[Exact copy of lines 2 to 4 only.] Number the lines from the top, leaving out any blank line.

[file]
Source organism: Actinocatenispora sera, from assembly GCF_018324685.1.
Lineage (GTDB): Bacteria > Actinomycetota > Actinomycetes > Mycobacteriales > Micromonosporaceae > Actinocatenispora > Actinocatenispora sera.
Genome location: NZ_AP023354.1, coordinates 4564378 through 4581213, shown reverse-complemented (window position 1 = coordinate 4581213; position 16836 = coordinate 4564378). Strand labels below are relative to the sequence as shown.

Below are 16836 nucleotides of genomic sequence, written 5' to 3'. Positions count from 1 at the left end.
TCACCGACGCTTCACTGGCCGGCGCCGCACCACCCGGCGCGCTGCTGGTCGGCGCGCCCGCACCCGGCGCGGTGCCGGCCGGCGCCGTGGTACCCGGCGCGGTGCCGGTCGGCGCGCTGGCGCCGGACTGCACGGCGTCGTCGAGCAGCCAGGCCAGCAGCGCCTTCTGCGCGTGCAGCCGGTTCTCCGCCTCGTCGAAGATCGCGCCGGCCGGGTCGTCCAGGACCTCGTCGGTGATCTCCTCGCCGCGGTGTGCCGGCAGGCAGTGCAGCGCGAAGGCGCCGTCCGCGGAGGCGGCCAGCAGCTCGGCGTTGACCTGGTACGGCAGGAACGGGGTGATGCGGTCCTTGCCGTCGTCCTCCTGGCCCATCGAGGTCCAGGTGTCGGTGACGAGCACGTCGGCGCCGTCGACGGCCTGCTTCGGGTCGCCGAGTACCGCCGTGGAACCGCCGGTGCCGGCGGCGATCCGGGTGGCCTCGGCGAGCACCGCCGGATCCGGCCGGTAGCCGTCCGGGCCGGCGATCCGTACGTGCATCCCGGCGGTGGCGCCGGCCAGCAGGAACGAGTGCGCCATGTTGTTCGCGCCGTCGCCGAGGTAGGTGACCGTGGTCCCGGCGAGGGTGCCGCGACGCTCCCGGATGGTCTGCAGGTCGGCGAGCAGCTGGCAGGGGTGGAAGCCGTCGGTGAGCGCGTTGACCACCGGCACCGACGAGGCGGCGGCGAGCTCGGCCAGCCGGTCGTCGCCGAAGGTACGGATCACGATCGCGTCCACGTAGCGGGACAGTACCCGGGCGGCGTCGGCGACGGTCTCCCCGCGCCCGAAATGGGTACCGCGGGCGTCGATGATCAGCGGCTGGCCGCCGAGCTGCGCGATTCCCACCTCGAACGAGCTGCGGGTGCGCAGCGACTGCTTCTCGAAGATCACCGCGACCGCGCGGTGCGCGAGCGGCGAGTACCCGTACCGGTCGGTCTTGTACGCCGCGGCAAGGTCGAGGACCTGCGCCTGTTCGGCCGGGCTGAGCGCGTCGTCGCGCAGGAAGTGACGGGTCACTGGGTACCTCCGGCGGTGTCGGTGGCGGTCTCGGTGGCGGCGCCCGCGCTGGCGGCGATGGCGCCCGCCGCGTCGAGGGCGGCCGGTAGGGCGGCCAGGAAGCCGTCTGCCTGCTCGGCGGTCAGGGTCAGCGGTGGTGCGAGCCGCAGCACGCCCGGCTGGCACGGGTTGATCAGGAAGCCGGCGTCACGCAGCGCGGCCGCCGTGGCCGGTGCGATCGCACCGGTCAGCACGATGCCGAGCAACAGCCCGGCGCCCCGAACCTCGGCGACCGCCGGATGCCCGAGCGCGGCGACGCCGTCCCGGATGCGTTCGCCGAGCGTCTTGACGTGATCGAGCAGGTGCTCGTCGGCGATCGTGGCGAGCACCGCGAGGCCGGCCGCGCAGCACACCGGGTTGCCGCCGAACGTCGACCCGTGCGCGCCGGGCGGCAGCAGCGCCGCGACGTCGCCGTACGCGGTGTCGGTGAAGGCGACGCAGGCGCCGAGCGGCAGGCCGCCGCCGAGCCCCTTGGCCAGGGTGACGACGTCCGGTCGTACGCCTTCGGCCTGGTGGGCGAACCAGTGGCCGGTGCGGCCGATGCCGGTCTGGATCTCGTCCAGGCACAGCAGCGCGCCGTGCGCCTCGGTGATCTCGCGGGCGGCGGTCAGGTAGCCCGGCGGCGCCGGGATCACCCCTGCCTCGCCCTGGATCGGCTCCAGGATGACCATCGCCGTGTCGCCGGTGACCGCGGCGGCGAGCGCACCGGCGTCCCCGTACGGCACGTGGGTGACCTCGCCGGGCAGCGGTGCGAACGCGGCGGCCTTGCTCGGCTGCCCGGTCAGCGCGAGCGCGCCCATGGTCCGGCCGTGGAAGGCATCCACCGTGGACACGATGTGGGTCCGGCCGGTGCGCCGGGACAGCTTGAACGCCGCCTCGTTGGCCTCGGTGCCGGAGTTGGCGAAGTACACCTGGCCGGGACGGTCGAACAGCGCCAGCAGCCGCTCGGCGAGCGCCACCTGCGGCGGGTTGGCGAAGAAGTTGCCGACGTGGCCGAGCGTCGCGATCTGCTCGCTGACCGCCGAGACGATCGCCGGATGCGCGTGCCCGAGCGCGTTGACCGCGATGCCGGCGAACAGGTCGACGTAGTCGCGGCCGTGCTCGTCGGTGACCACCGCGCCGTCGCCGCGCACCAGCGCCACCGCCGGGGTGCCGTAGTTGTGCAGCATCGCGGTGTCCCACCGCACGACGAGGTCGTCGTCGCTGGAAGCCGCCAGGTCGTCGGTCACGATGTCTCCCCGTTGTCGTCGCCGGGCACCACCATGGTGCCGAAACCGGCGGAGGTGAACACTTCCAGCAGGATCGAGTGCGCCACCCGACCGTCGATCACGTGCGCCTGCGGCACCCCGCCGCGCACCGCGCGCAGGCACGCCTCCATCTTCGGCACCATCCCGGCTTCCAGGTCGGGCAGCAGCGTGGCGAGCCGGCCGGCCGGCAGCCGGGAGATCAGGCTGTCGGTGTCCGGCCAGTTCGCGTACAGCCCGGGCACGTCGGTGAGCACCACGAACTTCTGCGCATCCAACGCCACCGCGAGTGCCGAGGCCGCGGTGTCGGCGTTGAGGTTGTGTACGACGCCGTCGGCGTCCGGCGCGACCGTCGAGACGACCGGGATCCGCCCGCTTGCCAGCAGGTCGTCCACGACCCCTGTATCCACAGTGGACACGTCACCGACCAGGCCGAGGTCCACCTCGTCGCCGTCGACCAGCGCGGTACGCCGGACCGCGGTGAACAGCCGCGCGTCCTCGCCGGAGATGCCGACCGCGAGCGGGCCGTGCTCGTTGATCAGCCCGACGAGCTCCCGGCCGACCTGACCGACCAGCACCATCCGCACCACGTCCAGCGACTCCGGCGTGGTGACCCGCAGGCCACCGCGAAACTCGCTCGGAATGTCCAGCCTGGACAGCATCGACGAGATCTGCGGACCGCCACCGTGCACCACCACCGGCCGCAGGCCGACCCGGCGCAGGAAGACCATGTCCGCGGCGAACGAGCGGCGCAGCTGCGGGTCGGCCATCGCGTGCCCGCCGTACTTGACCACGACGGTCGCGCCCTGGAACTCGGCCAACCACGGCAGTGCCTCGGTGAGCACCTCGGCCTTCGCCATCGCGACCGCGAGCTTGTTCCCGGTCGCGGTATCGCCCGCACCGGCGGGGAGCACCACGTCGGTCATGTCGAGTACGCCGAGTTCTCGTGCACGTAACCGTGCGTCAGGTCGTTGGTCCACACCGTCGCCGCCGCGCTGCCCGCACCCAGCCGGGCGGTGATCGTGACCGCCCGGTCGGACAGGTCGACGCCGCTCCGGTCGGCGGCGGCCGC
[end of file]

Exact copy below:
Lineage (GTDB): Bacteria > Actinomycetota > Actinomycetes > Mycobacteriales > Micromonosporaceae > Actinocatenispora > Actinocatenispora sera.
Genome location: NZ_AP023354.1, coordinates 4564378 through 4581213, shown reverse-complemented (window position 1 = coordinate 4581213; position 16836 = coordinate 4564378). Strand labels below are relative to the sequence as shown.

Below are 16836 nucleotides of genomic sequence, written 5' to 3'. Positions count from 1 at the left end.